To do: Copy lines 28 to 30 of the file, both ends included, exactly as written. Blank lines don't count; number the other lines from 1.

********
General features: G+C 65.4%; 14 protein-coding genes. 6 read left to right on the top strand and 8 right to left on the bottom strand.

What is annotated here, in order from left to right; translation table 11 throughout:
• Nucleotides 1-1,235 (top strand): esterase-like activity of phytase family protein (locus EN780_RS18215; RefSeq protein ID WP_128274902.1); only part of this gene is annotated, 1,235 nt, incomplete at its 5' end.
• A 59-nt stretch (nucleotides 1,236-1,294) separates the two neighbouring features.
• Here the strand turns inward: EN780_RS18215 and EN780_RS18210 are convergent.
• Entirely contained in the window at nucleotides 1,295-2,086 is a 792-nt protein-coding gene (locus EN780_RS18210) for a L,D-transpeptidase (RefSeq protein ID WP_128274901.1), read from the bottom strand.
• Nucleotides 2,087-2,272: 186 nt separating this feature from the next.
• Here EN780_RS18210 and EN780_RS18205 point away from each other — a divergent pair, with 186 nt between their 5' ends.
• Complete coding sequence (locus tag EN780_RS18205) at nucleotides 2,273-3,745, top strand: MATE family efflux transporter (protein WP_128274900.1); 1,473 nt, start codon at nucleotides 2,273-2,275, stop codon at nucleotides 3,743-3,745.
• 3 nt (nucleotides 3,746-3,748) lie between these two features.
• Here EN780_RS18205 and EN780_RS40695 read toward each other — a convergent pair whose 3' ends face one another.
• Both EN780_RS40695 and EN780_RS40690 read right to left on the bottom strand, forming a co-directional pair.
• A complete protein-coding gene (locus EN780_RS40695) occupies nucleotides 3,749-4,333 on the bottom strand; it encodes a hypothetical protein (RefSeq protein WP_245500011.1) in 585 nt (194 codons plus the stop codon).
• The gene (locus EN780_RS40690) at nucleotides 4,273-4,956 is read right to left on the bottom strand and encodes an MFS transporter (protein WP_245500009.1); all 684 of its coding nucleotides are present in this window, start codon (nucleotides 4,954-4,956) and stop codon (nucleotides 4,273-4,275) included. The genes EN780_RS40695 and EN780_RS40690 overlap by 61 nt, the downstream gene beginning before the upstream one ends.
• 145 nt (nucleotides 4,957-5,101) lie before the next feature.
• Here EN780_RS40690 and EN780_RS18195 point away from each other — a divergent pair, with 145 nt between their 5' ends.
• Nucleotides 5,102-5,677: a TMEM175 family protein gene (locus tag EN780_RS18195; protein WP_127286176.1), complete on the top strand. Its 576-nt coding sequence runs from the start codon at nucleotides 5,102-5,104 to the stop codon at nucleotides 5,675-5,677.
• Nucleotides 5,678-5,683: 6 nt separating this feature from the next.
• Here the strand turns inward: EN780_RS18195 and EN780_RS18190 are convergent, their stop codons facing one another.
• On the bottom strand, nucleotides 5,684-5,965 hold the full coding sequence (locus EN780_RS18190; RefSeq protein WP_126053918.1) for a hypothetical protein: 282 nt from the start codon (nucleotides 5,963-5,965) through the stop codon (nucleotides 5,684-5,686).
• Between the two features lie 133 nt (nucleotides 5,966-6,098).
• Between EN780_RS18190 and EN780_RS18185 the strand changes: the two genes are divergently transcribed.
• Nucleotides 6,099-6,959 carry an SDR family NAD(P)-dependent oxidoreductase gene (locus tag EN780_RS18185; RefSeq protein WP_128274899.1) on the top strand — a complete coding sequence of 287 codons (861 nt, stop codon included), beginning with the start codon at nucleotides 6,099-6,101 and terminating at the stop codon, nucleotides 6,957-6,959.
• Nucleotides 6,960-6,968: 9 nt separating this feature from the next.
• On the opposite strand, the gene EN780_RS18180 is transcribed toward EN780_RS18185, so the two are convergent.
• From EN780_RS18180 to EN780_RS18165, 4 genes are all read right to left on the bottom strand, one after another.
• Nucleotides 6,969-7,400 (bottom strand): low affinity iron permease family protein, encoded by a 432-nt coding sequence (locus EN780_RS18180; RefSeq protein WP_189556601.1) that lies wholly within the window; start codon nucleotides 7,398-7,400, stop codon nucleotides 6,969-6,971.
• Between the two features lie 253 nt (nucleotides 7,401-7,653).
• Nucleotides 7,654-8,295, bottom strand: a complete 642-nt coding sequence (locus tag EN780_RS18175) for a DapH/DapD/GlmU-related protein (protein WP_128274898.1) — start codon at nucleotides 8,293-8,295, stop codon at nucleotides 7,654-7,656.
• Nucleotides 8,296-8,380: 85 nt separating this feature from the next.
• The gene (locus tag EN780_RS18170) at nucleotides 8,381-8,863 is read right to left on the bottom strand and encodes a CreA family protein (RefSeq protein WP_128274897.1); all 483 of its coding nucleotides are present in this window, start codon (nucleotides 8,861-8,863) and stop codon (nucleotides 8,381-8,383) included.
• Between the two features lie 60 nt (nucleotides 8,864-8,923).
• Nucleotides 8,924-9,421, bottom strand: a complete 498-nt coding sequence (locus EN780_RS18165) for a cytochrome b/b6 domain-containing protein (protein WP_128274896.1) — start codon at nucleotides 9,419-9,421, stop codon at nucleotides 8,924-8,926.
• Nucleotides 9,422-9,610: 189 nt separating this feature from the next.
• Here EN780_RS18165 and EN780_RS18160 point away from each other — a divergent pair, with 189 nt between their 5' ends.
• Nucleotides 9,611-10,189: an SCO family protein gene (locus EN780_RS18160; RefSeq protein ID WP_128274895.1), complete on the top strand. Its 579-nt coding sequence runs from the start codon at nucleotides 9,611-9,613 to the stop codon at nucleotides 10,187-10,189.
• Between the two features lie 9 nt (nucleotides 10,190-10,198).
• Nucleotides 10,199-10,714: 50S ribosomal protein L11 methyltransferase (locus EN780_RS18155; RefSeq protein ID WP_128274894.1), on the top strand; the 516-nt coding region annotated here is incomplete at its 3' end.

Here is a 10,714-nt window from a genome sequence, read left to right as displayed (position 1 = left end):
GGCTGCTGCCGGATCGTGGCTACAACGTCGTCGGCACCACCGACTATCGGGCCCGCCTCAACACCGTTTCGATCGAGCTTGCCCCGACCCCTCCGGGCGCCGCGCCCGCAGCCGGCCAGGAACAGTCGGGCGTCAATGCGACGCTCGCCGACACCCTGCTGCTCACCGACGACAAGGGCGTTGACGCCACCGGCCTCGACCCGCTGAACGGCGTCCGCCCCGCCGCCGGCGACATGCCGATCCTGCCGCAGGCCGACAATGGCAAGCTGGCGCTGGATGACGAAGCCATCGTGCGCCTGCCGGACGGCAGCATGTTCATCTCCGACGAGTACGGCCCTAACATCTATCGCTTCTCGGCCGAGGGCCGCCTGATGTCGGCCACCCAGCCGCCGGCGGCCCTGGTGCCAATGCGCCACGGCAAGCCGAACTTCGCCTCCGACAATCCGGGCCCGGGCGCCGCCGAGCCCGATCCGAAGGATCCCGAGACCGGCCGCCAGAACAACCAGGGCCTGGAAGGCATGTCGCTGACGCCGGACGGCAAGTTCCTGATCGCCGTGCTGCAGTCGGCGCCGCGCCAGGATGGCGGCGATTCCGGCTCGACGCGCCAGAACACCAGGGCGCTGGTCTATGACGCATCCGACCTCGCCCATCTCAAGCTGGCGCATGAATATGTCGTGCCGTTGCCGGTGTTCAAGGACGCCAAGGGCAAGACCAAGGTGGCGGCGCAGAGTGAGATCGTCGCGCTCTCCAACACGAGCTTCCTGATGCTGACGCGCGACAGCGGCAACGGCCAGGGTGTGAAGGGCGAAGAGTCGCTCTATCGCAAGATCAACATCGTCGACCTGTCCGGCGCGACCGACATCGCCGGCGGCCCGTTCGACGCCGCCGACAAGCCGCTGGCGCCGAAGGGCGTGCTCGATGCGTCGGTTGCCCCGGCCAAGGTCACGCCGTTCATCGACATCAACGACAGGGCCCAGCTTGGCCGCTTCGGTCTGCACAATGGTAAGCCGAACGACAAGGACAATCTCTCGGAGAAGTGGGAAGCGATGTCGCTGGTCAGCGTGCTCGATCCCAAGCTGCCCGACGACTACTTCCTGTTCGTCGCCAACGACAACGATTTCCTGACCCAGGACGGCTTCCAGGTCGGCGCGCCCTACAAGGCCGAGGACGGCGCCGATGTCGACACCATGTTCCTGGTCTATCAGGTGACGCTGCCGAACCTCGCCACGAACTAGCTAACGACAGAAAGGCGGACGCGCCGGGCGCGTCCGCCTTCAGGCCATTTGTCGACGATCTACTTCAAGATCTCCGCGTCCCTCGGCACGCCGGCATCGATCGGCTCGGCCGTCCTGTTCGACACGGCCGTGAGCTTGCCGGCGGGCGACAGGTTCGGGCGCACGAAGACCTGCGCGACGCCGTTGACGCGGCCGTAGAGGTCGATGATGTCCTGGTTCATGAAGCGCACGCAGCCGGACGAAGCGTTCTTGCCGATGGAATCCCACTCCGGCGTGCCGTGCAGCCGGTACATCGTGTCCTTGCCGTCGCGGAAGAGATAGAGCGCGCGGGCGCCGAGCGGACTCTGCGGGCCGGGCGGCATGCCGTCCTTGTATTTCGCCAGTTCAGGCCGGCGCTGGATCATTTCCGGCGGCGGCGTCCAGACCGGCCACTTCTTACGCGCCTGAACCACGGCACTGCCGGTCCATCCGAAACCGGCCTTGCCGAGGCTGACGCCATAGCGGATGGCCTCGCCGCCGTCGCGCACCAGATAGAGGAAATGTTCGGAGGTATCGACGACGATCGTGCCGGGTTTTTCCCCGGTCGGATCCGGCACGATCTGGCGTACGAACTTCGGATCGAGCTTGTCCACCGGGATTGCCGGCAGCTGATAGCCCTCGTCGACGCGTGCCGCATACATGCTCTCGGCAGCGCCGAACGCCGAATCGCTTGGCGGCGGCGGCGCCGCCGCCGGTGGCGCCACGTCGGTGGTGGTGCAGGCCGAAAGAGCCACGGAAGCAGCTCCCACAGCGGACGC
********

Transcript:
• Between the two features lie 253 nt (nucleotides 7,401-7,653).
• Nucleotides 7,654-8,295, bottom strand: a complete 642-nt coding sequence (locus tag EN780_RS18175) for a DapH/DapD/GlmU-related protein (protein WP_128274898.1) — start codon at nucleotides 8,293-8,295, stop codon at nucleotides 7,654-7,656.
• Nucleotides 8,296-8,380: 85 nt separating this feature from the next.